Edith Piaf, born Edith Giovanna Gassion, born December 19, 1915, in Paris, France, was a singer and actress whose interpretation of the chanson, or French ballad, made her internationally famous. Among her trademark songs were “Non, je ne regrette rien” (“No, I Don’t Regret Anything”) and “La Vie en rose” (literally “Life in Pink”.
The Aristipposian Poet
The Life You Give: Édith Piaf
in celebration of her music
December 19 at 9:30pm EST
Piaf’s songs and singing style seemed to reflect the tragedies of her own difficult life. Her mother, a café singer, abandoned her at birth, and she was taken in by her grandmother, who reared the girl in a brothel. Piaf reportedly became blind at age three as a complication of meningitis but recovered her sight four years later. A few years after that she joined her father, a circus acrobat, and accompanied him while he performed. She sang in the streets of Paris, earning a meagre living while often in the company of petty criminals. Piaf gave birth to a daughter in 1932, but the child died two years later from meningitis. In 1935 she was discovered by Louis Leplée, a cabaret owner, who gave her her first nightclub job. It was Leplée who began calling her “la môme piaf,” Parisian slang for “little sparrow,” in apparent reference to her diminutive size—under 5 feet (142 cm) tall and about 90 pounds (40 kg) in weight. She later adopted the name professionally. Her debut was acclaimed by the actor Maurice Chevalier, who was in the audience that night.
In 1935 Piaf made her theatrical debut, and within a few years she was singing in the large music halls of Paris. Initially her material was standard music hall fare, but eventually she had songwriters such as Marguerite Monnot and Michel Emer writing songs specifically for her. In the mid-1940s she became a mentor to the young Yves Montand, and she worked with him in the film Étoile sans lumière (1946; “Star Without Light”). She had an affair with the middleweight boxer Marcel Cerdan, who died in a plane crash on his way to meet her. Her unhappy personal life and unadorned though dramatic style underlined her expressive voice, and she was able to move audiences with her passionate rendition of songs that were often about loss and love. In her later life, Piaf was involved in several serious car accidents, and she suffered from failing health, partly due to alcohol and drug abuse. She died at the age of 47, reportedly from liver cancer. Her death was mourned across France, and thousands lined the route of her funeral procession.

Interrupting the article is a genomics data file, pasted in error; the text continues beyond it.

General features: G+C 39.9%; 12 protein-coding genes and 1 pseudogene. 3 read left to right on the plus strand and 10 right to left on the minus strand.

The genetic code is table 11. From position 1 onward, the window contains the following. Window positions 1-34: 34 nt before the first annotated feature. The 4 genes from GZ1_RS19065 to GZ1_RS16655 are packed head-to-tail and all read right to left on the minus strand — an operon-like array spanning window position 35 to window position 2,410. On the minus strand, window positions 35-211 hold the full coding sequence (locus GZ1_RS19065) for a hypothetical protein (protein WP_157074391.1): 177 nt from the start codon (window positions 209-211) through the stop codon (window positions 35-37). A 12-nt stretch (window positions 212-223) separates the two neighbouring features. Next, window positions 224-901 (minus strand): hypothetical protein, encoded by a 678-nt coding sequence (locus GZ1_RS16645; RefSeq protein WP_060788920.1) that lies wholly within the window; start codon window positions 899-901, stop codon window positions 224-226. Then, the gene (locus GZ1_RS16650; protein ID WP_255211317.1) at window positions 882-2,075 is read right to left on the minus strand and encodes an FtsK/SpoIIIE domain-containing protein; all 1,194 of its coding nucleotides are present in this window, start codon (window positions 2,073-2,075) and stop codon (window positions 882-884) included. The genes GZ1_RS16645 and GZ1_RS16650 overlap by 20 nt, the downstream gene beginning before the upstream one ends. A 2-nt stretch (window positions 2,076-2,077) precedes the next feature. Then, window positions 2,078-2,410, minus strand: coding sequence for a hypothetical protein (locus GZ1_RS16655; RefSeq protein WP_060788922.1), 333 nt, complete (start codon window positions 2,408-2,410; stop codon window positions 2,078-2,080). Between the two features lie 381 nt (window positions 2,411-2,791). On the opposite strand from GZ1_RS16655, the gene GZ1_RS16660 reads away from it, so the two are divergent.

In addition to singing, Piaf recorded her thoughts about her life in two books, Au bal de la chance (1958; “At the Ball of Fortune”; Eng. trans. The Wheel of Fortune) and the posthumously published Ma vie (1964; My Life). She was the subject of several biographies as well as plays and movies.
– Source: Britannica
From 1936, Piaf recorded many albums and eventually became one of the highest paid stars in the world. She was first embroiled in scandal when her mentor, Leplee, was murdered and she was held for questioning. She managed to survive the messy affair and carry on while her ever-growing society circle now began to include such elite members as writer/director Jean Cocteau. Piaf also took to writing and composing around this time; one of the over 80 songs she wrote included her signature standard, “La vie en rose.” Although she appeared sporadically in films, it was live audiences that sustained her. Piaf grew in status entertaining in elegant cafés and cabarets and became a singing sensation amid the chic French society with her throbbing vocals and raw, emotional power.
Piaf later toured the United States to branch out internationally. America was slow to accept the melodramatic Piaf but she persevered and eventually won legions of fans. She also continued a series of affairs with the likes of actor Paul Meurisse, composer Henri Contet and, most notably, boxing champion Marcel Cerdan. The latter’s death in a 1949 plane crash left Piaf broken and devastated. Many claim this was the beginning of her downfall.
Piaf had a life-long habit of involving herself heart and soul in the launching of her lovers’ careers. Over the years this would include Yves Montand and Eddie Constantine. Two serious car accidents suffered in 1951 led to a morphine and alcohol addiction that left Piaf’s life skidding out of control despite a potentially happy marriage in 1952 to actor Jacques Pills. Though slowly crippled by severe arthritis, a series of spectacular comebacks in concert and recordings would follow over the years but her health would slowly waste her away.
Piaf’s last appearance was at the Paris Olympia, racked and hunched over with pain and barely able to stand. Her last recorded song was “L’homme de Berlin” in 1963, the year of her death. She died in poverty on the same day as her friend Cocteau and at the age of 47, the same age as her equally tortured American counterpart, Judy Garland. Piaf left many debts for her second husband (and protégé) Theo Sarapo, who was twenty years younger (he died in 1970, at age 34). Piaf’s funeral was massive yet, because of her lifestyle, was forbidden a Mass. It was the only time since WWII that Parisian traffic was completely stopped. A museum was dedicated in her honor. Piaf remains the epitome of the French singer in heart, soul, style and passion. For many devotees, Piaf IS France.
– Source: IMDb